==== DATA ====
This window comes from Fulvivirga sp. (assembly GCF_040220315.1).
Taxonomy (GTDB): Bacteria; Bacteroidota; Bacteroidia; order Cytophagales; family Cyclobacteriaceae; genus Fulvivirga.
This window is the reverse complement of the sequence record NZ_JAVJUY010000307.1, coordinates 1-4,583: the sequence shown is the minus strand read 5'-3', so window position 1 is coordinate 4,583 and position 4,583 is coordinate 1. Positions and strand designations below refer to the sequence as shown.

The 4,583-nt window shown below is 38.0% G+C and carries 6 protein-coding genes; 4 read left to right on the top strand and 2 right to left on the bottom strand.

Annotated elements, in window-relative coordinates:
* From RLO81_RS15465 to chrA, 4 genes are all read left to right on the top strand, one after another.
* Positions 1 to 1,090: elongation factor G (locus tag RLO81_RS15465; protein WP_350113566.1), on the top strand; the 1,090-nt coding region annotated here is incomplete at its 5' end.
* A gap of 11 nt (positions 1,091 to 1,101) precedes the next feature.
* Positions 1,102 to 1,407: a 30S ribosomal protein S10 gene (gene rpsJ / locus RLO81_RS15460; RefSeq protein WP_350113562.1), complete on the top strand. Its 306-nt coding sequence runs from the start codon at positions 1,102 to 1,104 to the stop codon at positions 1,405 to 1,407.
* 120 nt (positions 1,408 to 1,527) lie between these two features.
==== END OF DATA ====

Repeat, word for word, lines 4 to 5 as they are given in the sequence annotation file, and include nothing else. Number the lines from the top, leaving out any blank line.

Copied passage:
The 4,583-nt window shown below is 38.0% G+C and carries 6 protein-coding genes; 4 read left to right on the top strand and 2 right to left on the bottom strand.

Annotated elements, in window-relative coordinates: